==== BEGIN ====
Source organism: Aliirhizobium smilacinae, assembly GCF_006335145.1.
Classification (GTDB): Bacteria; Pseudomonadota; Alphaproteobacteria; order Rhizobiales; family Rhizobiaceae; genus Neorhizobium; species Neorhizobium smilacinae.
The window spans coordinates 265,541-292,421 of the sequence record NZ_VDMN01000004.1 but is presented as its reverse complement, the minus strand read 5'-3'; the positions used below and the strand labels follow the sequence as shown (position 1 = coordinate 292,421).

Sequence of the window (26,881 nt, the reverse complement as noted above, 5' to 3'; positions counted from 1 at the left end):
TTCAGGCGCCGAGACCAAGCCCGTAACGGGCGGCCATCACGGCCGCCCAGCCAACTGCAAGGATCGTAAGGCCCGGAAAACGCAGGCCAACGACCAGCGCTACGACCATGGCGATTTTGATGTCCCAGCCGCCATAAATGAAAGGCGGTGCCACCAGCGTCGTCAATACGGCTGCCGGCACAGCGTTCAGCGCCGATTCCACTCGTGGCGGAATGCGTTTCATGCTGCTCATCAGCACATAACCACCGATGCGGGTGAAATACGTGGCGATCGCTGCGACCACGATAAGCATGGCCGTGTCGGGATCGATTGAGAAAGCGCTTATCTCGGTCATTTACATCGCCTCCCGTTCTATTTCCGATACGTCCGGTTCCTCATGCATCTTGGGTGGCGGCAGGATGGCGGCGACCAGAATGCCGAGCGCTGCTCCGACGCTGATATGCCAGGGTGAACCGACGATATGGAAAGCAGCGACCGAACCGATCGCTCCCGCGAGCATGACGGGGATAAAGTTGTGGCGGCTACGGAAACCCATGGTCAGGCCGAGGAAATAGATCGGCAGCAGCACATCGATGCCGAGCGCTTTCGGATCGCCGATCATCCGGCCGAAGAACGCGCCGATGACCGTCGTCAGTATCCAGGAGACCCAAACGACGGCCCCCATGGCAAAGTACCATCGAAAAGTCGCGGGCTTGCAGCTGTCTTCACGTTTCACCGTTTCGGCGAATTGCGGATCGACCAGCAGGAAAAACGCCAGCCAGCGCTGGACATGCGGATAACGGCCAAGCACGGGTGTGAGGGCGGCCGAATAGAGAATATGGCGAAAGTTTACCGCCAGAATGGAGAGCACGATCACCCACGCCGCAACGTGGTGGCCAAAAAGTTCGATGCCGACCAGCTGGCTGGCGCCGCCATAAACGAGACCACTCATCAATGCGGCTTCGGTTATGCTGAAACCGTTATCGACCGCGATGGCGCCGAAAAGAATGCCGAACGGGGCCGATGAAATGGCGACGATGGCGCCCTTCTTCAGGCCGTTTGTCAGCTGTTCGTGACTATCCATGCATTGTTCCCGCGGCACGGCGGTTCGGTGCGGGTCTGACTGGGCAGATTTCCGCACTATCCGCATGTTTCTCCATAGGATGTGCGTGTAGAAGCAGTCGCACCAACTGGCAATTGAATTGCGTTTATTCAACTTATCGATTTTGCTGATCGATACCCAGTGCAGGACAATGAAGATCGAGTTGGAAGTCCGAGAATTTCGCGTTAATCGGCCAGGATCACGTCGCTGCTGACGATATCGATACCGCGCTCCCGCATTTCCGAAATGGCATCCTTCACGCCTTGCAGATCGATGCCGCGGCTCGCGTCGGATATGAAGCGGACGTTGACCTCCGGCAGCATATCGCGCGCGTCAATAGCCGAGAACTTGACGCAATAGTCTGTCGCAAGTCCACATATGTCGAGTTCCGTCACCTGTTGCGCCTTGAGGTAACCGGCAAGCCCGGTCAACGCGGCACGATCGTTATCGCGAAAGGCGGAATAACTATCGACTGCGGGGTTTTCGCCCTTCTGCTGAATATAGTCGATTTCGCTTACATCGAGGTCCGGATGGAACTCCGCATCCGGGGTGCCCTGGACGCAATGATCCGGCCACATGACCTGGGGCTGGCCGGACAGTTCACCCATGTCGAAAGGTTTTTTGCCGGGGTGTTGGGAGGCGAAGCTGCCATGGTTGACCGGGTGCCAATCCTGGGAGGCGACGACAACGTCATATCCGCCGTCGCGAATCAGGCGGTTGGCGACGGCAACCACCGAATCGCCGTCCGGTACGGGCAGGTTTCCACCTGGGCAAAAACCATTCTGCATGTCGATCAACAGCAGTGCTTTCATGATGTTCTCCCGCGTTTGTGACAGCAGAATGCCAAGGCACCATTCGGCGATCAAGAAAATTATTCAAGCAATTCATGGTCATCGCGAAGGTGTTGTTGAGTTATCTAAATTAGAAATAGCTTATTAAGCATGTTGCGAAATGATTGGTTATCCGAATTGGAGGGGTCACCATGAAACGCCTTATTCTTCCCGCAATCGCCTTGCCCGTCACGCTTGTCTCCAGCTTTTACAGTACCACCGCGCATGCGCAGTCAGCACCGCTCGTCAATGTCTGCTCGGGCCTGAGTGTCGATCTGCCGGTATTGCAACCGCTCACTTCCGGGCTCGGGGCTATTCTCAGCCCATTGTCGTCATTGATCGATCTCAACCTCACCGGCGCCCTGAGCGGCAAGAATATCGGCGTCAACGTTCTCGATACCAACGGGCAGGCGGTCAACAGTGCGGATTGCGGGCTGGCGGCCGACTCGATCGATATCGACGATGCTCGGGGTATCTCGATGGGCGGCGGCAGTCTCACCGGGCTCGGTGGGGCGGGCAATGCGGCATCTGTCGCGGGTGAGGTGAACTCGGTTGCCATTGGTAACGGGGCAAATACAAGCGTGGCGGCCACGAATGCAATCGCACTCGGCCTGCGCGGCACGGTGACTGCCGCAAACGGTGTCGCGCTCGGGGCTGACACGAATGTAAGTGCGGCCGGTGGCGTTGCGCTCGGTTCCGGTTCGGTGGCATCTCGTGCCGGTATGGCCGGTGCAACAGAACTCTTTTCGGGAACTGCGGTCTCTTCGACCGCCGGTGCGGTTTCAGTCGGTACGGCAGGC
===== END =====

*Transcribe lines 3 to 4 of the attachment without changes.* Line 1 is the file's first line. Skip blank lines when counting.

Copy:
The window spans coordinates 265,541-292,421 of the sequence record NZ_VDMN01000004.1 but is presented as its reverse complement, the minus strand read 5'-3'; the positions used below and the strand labels follow the sequence as shown (position 1 = coordinate 292,421).

Sequence of the window (26,881 nt, the reverse complement as noted above, 5' to 3'; positions counted from 1 at the left end):